Worth Sharing: Advice for New Students From Those Who Know (Old Students) – The New York Times

Approximate Reading Time: 6 minutes

This all good advice. I asked my students this one year when I was still teaching at the UofCalgary. Their comments are below.

Advice for New Students From Those Who Know (Old Students) – The New York Times.

  1. Extend Yourself.
  2. Do the Work
  3. Understand the system, and work it.
  4. Be Yourself
  5. Tend to Yourself
  6. Develop People Skills
  7. Don’t Get Stuck


Sage Advice from Senior Students
…from those who’ve come before to those just starting….

What follows is a collection of comments from senior computer science students. They were asked: “What advice would you give to new students just entering the program?” [i.e. “What do you wish some one had told you?”]

You are entering the Department of Computer Science. If you have a job, a girlfriend, or a social life, pick the one most important to you and say good bye to the other two! If you plan on taking more than two CPSC courses per semester, say good bye to the other one as well.

Top 10 list [Highlights]

  • Start Assignments Early: they will take longer than you think.
  • Make friends.
  • Ask questions.
  • Practice Programming. Try Stuff.
  • Make sure Computer Science is really what you want to do.
  • Choose options you will enjoy.
  • Go to class.
  • Don’t take too many CPSC courses in one semester.
  • Plan your programs on paper before you start typing.
  • Remember to have fun.

Some of my favorite comments:

  • Wear antiperspirant & comb your hair.
  • Work Hard; Play Hard
    • Play Hard, Play Hard == FAIL
    • Work Hard, Work Hard == BURNOUT
  • Doing this for the money is stupid — it’s probably less work to join the mob.
  • Be open minded – you are not the smartest person here.
  • CPSC is very time consuming. Adopt good time management skills.
  • You aren’t a robot. Trying to live like one will screw up your academic and personal lives eventually.
  • If the prof says “figure out this problem in the next 5 minutes” TRY TO FIGURE OUT THE PROBLEM
  • Be nice to people. You never know when they will be able to help (or hinder) you in the future.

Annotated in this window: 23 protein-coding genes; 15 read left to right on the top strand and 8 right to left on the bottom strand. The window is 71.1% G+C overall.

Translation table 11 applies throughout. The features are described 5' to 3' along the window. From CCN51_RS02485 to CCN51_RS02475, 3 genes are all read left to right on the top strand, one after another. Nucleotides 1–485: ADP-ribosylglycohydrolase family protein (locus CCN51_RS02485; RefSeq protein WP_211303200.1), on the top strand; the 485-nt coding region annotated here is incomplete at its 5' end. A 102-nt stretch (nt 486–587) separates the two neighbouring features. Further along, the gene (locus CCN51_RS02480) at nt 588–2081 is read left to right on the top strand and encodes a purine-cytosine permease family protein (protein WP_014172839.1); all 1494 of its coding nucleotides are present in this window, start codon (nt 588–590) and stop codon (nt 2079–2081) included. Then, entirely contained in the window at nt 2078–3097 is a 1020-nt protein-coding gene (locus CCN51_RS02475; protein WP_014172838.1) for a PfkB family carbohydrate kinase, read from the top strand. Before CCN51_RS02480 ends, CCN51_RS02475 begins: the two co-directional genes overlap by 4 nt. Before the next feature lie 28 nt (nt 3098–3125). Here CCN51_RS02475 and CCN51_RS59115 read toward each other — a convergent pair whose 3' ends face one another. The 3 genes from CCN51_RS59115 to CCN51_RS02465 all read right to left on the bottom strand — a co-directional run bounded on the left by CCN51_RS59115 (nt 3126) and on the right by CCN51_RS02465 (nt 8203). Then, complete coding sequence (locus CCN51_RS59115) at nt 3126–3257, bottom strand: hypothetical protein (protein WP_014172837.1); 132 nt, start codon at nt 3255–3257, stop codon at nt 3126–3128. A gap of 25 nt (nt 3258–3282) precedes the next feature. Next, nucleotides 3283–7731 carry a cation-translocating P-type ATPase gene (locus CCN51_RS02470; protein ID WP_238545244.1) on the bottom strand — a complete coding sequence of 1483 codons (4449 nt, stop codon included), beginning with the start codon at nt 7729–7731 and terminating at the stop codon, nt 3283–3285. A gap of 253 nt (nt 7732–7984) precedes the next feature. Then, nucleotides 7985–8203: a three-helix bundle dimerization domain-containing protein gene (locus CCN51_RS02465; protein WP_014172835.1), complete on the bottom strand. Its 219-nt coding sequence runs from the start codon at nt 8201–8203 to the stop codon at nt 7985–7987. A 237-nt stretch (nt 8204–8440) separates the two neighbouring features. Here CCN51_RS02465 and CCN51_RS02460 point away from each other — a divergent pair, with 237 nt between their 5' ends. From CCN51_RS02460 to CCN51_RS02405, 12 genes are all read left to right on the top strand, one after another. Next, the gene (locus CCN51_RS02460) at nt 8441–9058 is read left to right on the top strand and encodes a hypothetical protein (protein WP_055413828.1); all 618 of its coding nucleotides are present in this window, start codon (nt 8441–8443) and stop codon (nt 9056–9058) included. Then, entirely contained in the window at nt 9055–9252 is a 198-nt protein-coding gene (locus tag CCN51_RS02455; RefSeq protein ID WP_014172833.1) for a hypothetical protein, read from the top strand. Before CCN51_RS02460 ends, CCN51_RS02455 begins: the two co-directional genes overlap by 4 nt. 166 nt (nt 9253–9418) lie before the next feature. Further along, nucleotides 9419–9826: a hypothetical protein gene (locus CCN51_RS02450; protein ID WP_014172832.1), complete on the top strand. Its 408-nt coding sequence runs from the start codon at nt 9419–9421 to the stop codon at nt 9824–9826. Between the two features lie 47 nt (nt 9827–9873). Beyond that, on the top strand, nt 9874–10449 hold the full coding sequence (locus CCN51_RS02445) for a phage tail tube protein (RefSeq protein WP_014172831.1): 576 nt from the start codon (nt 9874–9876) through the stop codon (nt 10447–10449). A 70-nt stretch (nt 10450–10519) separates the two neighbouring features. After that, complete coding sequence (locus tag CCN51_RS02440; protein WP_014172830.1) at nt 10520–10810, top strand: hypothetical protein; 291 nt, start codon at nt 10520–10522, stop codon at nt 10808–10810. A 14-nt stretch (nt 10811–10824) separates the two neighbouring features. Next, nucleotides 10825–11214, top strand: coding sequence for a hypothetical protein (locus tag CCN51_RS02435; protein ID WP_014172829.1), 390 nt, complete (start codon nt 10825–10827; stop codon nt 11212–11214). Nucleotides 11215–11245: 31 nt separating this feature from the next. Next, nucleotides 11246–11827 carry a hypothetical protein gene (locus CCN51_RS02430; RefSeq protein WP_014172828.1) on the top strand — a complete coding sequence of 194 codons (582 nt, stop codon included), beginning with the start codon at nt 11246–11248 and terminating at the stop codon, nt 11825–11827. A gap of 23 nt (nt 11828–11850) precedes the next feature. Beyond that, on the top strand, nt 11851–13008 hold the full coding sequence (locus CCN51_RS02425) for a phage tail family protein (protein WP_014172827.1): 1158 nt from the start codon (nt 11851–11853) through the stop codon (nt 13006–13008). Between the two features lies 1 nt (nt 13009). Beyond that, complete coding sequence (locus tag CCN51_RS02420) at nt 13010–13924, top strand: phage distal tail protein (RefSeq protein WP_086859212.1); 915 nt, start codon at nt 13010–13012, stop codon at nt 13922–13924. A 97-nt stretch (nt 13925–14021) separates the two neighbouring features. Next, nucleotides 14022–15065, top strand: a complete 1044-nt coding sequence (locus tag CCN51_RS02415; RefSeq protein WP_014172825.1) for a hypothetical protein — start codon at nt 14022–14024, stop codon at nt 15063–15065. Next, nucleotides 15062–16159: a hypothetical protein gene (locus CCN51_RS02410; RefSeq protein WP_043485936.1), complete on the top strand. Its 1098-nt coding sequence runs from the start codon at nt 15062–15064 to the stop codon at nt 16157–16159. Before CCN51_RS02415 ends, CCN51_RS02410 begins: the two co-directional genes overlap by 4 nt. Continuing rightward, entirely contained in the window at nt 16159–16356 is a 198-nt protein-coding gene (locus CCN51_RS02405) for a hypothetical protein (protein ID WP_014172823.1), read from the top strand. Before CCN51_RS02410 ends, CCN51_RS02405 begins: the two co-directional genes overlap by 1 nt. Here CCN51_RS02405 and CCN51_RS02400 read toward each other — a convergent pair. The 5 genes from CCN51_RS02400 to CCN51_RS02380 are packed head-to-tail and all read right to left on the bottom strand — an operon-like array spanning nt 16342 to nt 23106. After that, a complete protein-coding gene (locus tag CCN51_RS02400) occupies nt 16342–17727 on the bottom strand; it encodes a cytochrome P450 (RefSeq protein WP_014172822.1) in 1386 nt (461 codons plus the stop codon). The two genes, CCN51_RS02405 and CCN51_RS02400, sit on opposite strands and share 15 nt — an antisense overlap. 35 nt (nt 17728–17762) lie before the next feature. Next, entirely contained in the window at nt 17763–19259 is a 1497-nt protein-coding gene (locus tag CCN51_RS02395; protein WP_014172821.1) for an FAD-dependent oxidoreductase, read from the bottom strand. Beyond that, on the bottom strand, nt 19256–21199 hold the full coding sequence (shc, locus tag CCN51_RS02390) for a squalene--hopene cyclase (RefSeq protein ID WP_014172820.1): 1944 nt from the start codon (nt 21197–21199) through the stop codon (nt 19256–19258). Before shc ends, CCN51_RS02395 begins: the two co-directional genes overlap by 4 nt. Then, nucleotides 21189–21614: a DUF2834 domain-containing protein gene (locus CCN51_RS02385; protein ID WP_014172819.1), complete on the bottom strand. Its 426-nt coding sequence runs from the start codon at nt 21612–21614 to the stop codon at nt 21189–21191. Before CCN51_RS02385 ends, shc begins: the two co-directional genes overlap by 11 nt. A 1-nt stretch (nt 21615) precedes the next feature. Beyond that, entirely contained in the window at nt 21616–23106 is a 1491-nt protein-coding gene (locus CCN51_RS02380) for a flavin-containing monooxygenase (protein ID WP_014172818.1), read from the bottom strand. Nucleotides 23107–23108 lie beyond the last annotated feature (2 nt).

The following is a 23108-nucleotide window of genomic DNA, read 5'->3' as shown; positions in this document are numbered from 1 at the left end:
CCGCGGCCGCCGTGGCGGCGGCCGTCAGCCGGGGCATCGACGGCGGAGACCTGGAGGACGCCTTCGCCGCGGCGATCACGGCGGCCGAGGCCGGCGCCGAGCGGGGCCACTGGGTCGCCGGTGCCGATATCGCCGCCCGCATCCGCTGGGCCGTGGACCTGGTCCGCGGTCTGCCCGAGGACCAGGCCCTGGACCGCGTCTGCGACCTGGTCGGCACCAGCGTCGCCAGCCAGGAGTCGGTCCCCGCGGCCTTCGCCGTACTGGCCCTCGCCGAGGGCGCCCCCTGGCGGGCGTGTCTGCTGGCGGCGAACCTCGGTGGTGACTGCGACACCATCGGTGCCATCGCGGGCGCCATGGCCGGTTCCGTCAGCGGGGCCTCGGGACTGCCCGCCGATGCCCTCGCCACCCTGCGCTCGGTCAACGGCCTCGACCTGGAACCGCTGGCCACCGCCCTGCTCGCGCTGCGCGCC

• DON’T GIVE UP. It does get easier after 1st-2nd year. You learn to be a student.
  • You’ll enjoy it more if you treat your work as a full-time hobby, and not just a path to a job.
  • Be honest.

Other Comments: (in no particular order)

  • 80 percent of the marks you get, or the fun you have, comes from 20 percent of the course material (not necessarily the same 20 percent in both cases).
  • Some TA’s are morons. If you aren’t, it doesn’t matter.
  • Working in groups tends to be harder, not easier.
  • Work hard. Be honest. Never copy from others or you will suffer later on and in industry. Stay focused. Try to do as much programming as you can.
  • Building block courses (like 231/233/355) are key to the ease or difficulty you will have with the entire balance of your program. Everything builds up from there. Don’t coast through them – try to get the best mark you can, don’t take any “shortcuts” with assignments. Your extra time now will pay off many, many times later.
  • Gain real world experience as early as you can. You’d be surprised what the demand is for good 1st, 2nd, or 3rd year students. Real world experience will put you ahead of everyone else in the faculty. Also, it gives you the opportunity to find out if CPSC is really what you want to do.
  • Try and get a job in your field – even just for summers.
  • Keep a glossary. Terms and definitions keep coming up over and over again. Learning basic concepts like definitions makes it easier later on.
  • Use a day-timer religiously. It really helps stay organized.
  • Time management is very important.
  • Figure out how much you can handle.
  • Print out web notes, examples, etc. BEFORE class and take them with you.
  • Do not sell your textbooks.
  • Consider Mount Royal for your first two years.
  • Be prepared to spend half of your school time in the lab.
  • Be prepared to do a lot of research and learning – and projects – on your own time.
  • Learn to socialize: expect lots of group work after first year. Learn to get along with your group.
  • If you take advantage of CT, go prepared and go early.
  • Study.
  • Consider the internship program.
  • A PC is not a computer. If you entered CPSC because of your love of home computing, you will be disappointed. CPSC teaches you the computers of real life; business; science; etc. The vast majority of your work will NOT give you easy to click on GUIs. (Note: this was written in 2005. )
  • Someone in society has to understand how the computer works at the most basic bit and byte level. That is YOU. People who think they are computer scientists because of their advanced skills with application programs aren’t computer scientists.

Programming Advice:

  • Plan before you start coding.
  • Read other people’s code. You can learn a lot from it.
  • Get in the habit of commenting as you go. It will help you and save you time in the long run.
  • If your program doesn’t work, try a different method.
  • If you’ve been working on a specific problem for more than half an hour – take a break.